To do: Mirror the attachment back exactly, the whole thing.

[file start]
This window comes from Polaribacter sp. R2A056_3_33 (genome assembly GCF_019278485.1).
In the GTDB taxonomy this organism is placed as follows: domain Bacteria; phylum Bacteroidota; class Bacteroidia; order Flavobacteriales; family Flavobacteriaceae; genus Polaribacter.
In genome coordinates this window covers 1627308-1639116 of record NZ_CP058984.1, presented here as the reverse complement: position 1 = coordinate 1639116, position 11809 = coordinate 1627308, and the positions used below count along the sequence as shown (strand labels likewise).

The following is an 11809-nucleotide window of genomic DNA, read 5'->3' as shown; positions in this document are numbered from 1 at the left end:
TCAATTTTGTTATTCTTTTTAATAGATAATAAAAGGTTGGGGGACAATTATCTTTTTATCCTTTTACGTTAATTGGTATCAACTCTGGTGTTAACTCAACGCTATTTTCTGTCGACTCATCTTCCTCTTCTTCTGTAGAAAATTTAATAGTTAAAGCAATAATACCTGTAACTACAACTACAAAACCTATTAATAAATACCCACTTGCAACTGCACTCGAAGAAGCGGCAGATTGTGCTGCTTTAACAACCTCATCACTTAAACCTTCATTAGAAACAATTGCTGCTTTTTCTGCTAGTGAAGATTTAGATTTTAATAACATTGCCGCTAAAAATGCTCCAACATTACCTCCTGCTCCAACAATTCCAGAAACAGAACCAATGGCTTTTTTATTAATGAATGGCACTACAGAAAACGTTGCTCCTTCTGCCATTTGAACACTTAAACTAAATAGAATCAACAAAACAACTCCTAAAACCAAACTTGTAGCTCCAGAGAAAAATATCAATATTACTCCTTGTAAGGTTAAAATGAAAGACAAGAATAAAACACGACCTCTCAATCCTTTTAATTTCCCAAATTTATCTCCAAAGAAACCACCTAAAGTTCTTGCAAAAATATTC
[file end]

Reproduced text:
This window comes from Polaribacter sp. R2A056_3_33 (genome assembly GCF_019278485.1).
In the GTDB taxonomy this organism is placed as follows: domain Bacteria; phylum Bacteroidota; class Bacteroidia; order Flavobacteriales; family Flavobacteriaceae; genus Polaribacter.
In genome coordinates this window covers 1627308-1639116 of record NZ_CP058984.1, presented here as the reverse complement: position 1 = coordinate 1639116, position 11809 = coordinate 1627308, and the positions used below count along the sequence as shown (strand labels likewise).

The following is an 11809-nucleotide window of genomic DNA, read 5'->3' as shown; positions in this document are numbered from 1 at the left end:
TCAATTTTGTTATTCTTTTTAATAGATAATAAAAGGTTGGGGGACAATTATCTTTTTATCCTTTTACGTTAATTGGTATCAACTCTGGTGTTAACTCAACGCTATTTTCTGTCGACTCATCTTCCTCTTCTTCTGTAGAAAATTTAATAGTTAAAGCAATAATACCTGTAACTACAACTACAAAACCTATTAATAAATACCCACTTGCAACTGCACTCGAAGAAGCGGCAGATTGTGCTGCTTTAACAACCTCATCACTTAAACCTTCATTAGAAACAATTGCTGCTTTTTCTGCTAGTGAAGATTTAGATTTTAATAACATTGCCGCTAAAAATGCTCCAACATTACCTCCTGCTCCAACAATTCCAGAAACAGAACCAATGGCTTTTTTATTAATGAATGGCACTACAGAAAACGTTGCTCCTTCTGCCATTTGAACACTTAAACTAAATAGAATCAACAAAACAACTCCTAAAACCAAACTTGTAGCTCCAGAGAAAAATATCAATATTACTCCTTGTAAGGTTAAAATGAAAGACAAGAATAAAACACGACCTCTCAATCCTTTTAATTTCCCAAATTTATCTCCAAAGAAACCACCTAAAGTTCTTGCAAAAATATTC